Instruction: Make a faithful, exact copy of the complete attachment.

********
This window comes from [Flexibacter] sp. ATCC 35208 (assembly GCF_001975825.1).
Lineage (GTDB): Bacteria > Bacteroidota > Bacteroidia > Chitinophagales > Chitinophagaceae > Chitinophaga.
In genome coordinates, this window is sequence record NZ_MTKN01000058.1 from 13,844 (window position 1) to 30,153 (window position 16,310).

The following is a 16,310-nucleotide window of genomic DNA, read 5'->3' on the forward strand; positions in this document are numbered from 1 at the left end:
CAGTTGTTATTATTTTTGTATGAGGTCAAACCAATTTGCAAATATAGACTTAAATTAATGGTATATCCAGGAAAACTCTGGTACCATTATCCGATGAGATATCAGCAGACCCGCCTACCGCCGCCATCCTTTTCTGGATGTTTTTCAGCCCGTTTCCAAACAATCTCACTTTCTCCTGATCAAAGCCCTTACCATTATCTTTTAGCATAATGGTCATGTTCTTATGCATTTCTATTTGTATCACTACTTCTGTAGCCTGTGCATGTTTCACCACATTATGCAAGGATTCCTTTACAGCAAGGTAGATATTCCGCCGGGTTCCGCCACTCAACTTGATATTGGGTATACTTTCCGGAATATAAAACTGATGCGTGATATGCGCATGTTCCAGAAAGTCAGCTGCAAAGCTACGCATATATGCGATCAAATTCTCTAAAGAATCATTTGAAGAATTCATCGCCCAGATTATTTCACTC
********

This window comes from [Flexibacter] sp. ATCC 35208 (assembly GCF_001975825.1).
Lineage (GTDB): Bacteria > Bacteroidota > Bacteroidia > Chitinophagales > Chitinophagaceae > Chitinophaga.
In genome coordinates, this window is sequence record NZ_MTKN01000058.1 from 13,844 (window position 1) to 30,153 (window position 16,310).

The following is a 16,310-nucleotide window of genomic DNA, read 5'->3' on the forward strand; positions in this document are numbered from 1 at the left end:
CAGTTGTTATTATTTTTGTATGAGGTCAAACCAATTTGCAAATATAGACTTAAATTAATGGTATATCCAGGAAAACTCTGGTACCATTATCCGATGAGATATCAGCAGACCCGCCTACCGCCGCCATCCTTTTCTGGATGTTTTTCAGCCCGTTTCCAAACAATCTCACTTTCTCCTGATCAAAGCCCTTACCATTATCTTTTAGCATAATGGTCATGTTCTTATGCATTTCTATTTGTATCACTACTTCTGTAGCCTGTGCATGTTTCACCACATTATGCAAGGATTCCTTTACAGCAAGGTAGATATTCCGCCGGGTTCCGCCACTCAACTTGATATTGGGTATACTTTCCGGAATATAAAACTGATGCGTGATATGCGCATGTTCCAGAAAGTCAGCTGCAAAGCTACGCATATATGCGATCAAATTCTCTAAAGAATCATTTGAAGAATTCATCGCCCAGATTATTTCACTC